Similar to BLC in its core idea but overall far more advanced, WDR helps balance washed out video that has a large dynamic range. Dynamic range is a general term for differences in ratios between measurable quantities of something. In WDR this refers to the ratio between the lightest and darkest elements of the image. This is especially prevalent in areas with a lot of natural light like offices or retail stores with large windows. Cameras that have WDR capabilities come with a sensor fitted with two image sensors of the Charge Coupled Device (CCD) type. One of these sensors is for high speed, the other is for low speed image/video capture. They work together to make multiple scans of a scene to provide one balanced and unwashed image that is clear for the user. Two scans are taken of each video frame, instead of one scan like typical cameras. The first scan takes the image in normal light conditions while the other scans the image at high speed to get an image with a strong light in the background. The image processor in the CCDs takes it from there, and then goes on to combine the two images to form one usable view for the user, incorporating both the indoor and outdoor light and clarity. This feature however, is completely dependent and restricted by the actual image sensor that is built into the camera. This is why it is important to understand the quality needed in the product and make sure that a camera has quality components before you buy it.

What is Digital Wide Dynamic Range (DWDR) ?

DWDR is the manufacturer's answer to providing a key feature cheaply. DWDR relies on the DSP chip instead of the image sensor to provide WDR. While nice to have, especially instead of not having any similar features, DWDR seems to be inferior overall to WDR. There are a few reasons for this that we will explore. Where WDR uses Double Scan technology, DWDR uses a digital pixel related manipulation feature. It adjusts each individual pixel of the image and calculates exposure accordingly. Its similar to the differences between digital zoom and optical zoom, the original image that it is modifying is better before any digital effects. Therefore, this technique has some limitations. It's been said that DWDR cannot do much for the very bright pixels, and just brightens the dark ones to compensate for exposure differences. The fact that it is intensely manipulating the pixels leads to the overall image being noticeably more grainy and pixelated. Overall DWDR is a feature that is offered to compensate for a lack of actual WDR which requires more costly image sensors to manufacture the camera.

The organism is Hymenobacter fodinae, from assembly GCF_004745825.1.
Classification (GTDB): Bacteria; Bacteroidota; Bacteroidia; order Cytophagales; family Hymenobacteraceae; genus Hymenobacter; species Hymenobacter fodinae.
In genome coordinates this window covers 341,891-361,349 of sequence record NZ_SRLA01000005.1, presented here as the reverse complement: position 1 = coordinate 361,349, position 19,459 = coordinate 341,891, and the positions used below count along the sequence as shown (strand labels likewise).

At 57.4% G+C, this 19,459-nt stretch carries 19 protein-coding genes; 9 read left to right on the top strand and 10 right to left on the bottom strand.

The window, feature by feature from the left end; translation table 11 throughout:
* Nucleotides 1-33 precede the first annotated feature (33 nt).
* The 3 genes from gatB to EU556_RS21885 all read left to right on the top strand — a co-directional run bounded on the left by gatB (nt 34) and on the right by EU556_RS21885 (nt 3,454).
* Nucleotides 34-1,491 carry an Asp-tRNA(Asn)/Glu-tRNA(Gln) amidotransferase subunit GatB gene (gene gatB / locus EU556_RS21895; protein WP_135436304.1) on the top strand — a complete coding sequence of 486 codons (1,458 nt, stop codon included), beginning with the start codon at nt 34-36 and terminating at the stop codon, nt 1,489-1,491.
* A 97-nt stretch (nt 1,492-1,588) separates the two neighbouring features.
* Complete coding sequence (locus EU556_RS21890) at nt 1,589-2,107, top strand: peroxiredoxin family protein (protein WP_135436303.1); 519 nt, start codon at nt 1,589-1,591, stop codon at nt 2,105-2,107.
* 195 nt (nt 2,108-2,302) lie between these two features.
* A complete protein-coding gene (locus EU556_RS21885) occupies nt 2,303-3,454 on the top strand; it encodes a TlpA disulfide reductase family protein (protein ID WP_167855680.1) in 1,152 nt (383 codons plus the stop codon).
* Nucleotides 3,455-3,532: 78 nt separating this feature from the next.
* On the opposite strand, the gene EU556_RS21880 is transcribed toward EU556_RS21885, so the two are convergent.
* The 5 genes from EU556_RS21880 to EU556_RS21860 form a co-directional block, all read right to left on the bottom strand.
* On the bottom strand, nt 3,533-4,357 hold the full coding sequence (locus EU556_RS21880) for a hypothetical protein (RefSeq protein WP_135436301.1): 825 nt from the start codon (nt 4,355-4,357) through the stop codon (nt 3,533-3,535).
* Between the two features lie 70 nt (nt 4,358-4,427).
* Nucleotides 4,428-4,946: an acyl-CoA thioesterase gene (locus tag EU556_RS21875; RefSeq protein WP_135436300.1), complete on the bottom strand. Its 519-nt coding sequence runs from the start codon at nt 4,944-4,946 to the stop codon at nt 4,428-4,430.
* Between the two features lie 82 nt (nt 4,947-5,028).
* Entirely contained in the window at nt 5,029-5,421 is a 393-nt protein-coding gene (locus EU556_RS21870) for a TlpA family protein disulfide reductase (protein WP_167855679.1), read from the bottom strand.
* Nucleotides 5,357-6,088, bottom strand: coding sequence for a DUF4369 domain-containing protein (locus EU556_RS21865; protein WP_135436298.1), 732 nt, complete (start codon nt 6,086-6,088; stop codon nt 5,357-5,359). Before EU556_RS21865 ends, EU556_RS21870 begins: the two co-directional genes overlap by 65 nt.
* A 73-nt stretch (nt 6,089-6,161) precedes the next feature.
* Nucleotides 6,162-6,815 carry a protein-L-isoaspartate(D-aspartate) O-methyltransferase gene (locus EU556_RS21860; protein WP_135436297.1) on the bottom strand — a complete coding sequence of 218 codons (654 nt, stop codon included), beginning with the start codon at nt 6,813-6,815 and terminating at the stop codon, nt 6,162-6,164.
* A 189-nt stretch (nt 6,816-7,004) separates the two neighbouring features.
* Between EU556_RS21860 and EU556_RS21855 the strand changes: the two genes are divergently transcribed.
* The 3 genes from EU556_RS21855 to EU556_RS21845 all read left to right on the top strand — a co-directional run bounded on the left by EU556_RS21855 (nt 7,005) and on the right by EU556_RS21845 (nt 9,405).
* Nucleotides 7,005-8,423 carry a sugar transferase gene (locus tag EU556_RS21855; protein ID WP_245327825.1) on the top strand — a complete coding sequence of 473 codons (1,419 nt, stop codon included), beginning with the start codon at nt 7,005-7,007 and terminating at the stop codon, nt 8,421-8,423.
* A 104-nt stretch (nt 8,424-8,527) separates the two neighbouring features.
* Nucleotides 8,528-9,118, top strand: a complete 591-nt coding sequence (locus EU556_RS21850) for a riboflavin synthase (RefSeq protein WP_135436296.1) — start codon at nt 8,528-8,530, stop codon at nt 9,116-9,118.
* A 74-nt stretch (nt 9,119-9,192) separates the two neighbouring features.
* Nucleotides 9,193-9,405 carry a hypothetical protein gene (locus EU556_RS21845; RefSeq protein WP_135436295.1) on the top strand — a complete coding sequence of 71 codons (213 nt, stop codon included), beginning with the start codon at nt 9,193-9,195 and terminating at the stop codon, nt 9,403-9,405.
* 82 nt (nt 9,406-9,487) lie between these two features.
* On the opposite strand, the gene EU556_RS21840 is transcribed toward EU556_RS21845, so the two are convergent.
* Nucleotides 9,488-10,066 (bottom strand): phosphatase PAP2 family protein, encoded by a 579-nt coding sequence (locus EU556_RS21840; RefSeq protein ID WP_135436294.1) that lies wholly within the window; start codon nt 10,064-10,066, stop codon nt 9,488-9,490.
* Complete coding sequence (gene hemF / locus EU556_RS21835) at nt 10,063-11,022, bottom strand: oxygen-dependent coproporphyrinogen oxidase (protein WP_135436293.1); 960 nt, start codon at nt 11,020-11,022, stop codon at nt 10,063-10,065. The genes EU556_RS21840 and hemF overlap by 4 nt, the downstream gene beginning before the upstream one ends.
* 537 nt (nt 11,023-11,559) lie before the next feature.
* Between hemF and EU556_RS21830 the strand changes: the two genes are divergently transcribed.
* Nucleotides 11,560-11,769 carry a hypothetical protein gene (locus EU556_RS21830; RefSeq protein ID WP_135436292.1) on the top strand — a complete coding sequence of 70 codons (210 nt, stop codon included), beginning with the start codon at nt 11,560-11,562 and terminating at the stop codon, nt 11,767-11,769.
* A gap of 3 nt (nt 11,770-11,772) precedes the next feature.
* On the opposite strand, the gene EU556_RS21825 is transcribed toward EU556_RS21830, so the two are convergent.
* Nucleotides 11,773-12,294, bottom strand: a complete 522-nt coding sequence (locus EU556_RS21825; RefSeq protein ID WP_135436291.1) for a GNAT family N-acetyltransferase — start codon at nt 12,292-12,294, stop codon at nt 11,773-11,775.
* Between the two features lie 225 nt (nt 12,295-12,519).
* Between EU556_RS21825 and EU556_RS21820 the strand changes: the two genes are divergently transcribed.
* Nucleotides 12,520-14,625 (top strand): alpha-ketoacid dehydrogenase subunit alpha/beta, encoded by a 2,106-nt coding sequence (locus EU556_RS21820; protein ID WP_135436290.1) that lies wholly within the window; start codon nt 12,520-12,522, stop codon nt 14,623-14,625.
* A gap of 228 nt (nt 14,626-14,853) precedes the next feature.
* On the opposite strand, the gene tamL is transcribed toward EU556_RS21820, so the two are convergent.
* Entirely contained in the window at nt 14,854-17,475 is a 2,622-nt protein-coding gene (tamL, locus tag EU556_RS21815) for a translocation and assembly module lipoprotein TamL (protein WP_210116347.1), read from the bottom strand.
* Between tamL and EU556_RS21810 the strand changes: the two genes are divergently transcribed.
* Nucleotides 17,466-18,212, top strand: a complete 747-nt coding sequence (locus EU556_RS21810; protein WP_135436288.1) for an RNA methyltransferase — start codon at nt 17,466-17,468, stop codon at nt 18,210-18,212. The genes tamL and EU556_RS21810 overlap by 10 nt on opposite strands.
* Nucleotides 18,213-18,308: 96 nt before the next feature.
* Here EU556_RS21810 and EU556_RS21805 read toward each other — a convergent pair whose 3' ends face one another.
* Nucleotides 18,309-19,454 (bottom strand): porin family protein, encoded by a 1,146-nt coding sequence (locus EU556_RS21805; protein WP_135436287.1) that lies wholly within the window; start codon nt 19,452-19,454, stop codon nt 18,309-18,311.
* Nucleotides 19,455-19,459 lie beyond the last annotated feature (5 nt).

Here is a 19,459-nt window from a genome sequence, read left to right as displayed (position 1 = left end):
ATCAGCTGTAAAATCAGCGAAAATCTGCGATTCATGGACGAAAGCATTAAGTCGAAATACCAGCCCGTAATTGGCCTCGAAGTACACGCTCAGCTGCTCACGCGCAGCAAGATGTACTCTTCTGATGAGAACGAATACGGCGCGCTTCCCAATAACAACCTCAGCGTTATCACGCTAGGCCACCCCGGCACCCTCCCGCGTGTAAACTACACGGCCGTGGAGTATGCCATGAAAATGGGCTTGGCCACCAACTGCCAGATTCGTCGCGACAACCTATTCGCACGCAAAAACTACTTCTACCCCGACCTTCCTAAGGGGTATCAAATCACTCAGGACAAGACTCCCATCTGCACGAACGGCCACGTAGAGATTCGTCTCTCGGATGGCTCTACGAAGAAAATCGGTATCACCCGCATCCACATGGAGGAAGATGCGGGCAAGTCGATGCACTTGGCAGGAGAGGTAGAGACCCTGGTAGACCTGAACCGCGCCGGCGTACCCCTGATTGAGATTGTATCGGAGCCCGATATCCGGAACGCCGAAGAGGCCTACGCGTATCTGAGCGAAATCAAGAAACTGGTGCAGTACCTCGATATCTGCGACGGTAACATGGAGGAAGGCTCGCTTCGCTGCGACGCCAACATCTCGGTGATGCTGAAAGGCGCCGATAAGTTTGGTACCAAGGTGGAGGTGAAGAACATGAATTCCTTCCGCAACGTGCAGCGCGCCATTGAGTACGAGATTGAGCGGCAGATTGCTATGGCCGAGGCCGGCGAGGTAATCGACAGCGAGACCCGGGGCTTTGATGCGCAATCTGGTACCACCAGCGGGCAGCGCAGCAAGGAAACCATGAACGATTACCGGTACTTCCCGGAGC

True WDR / Real WDR / Super WDR

Because of all the different types of labels that companies put on their products, it's important to talk about some of the alternative phrasing that is out in the market describing the same features. The term "True WDR" and the like really only refer to one thing, i.e. this is the manufacturer promising you that the WDR feature you are purchasing will actually perform to the specs they have claimed for their product. As mentioned earlier, the limitations of WDR are dependent on the image sensor of the camera. There are so many false promises on the market these days that manufacturers started using these phrases to help sell their products by promising actual quality WDR compared to the lower quality digital alternative DWDR.

Image Sensors and Digital Signal Processors (DSP)

The combination of an Image Sensor and Digital Signal Processor makes up the imaging portion of a security camera. This duo determines what the quality of the camera's video signal will be. If you purchase a camera that has a quality image sensor and DSP, you will overall have better more satisfying video, especially in variable lighting conditions requiring HLC, BLC, and WDR. When looking at a camera's specifications it is important to look for the types of these two components contained within. Understanding their roles in the camera will play a huge a part in your decision to purchase one camera over another. Below we discuss some of the common types of these imaging components.

Digital Signal Processors (DSP)

The DSP is a chip within a security camera to process video picked up by the image pickup device, i.e. the image sensor. Inside of the DSP there are several components that make up the overall operation of the chip. These include the program memory, the data memory, the compute engine, and software. The software in the DSP processes video signals so they can be analyzed, displayed, or converted into another type. This is a very important component in the surveillance camera that will affect its overall video quality, and it provides advanced imaging features such as HLC, BLC, and WDR.

In analog cameras the DSP simply provides the features mentioned above. In PoE cameras, hdcvi cameras, or other HD over coax cameras the DSP also converts raw video picked up by the imaging device to the appropriate signal type for transmission.

Image Sensors